The term was first commonly used in early photography to distinguish light that would expose the monochrome films from light that would not. A non-actinic safe-light (e.g., red or amber) could be used in a darkroom without risk of exposing (fogging) light-sensitive films, plates or papers.
Early 'non colour-sensitive' (NCS) films, plates and papers were only sensitive to the high-energy end of the visible spectrum from green to UV, i.e., shorter-wavelength light. This would render a print of the red areas as a very dark tone because the red light was actinic. Typically, light from xenon flash lamps are highly actinic, as is daylight as both contain significant green-to-UV light.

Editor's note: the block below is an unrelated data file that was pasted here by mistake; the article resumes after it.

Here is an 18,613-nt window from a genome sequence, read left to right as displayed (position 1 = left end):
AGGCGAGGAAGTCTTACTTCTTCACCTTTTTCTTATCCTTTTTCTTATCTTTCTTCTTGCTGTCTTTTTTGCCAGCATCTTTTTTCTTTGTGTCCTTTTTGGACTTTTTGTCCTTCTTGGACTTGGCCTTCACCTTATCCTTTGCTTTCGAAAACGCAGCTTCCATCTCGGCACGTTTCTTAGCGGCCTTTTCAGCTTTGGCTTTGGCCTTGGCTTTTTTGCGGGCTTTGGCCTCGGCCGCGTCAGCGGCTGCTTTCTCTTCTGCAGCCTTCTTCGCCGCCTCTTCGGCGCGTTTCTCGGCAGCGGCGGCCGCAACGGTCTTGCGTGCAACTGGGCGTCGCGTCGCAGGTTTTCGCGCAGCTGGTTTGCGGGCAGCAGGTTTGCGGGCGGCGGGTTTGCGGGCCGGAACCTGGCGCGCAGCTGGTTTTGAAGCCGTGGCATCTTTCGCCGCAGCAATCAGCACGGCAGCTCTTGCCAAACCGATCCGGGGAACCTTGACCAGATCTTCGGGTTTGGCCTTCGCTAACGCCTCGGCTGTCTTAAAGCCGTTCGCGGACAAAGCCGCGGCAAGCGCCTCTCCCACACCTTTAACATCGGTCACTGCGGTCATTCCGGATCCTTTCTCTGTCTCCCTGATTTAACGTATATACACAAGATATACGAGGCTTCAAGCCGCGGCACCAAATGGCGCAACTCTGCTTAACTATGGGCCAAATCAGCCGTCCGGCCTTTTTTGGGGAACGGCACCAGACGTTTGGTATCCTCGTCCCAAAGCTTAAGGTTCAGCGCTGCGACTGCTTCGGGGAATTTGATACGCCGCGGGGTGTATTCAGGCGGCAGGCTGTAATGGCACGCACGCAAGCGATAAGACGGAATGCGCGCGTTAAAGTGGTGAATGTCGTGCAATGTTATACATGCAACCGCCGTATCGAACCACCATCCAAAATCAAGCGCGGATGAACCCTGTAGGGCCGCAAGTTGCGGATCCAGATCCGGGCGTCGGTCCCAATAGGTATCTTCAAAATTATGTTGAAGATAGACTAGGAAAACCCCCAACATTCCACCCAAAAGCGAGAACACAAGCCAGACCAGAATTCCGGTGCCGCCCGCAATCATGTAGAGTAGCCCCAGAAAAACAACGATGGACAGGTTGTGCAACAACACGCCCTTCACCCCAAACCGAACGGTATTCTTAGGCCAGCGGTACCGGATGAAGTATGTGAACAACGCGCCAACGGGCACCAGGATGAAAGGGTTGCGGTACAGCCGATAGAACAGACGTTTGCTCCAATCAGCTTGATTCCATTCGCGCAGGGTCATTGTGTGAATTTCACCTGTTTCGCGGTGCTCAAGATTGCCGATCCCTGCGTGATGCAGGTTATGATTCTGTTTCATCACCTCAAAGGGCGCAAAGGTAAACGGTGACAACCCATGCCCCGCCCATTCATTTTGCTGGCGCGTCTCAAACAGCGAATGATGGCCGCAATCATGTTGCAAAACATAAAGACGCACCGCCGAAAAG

In the first half of the 20th century, developments in film technology produced films sensitive to red and yellow light, known as orthochromatic and panchromatic, and extended that through to near infra-red light. These gave a truer reproduction of human perception of lightness across the color spectrum. In photography, therefore, actinic light must now be referenced to the photographic material in question.
Actinic is also applied to medical conditions triggered off by exposure, or excessive exposure to light, especially UV light.
- Wall, E.J. (1890). Dictionary of Photography. London: Hassel, Watson and Viney Ltd.
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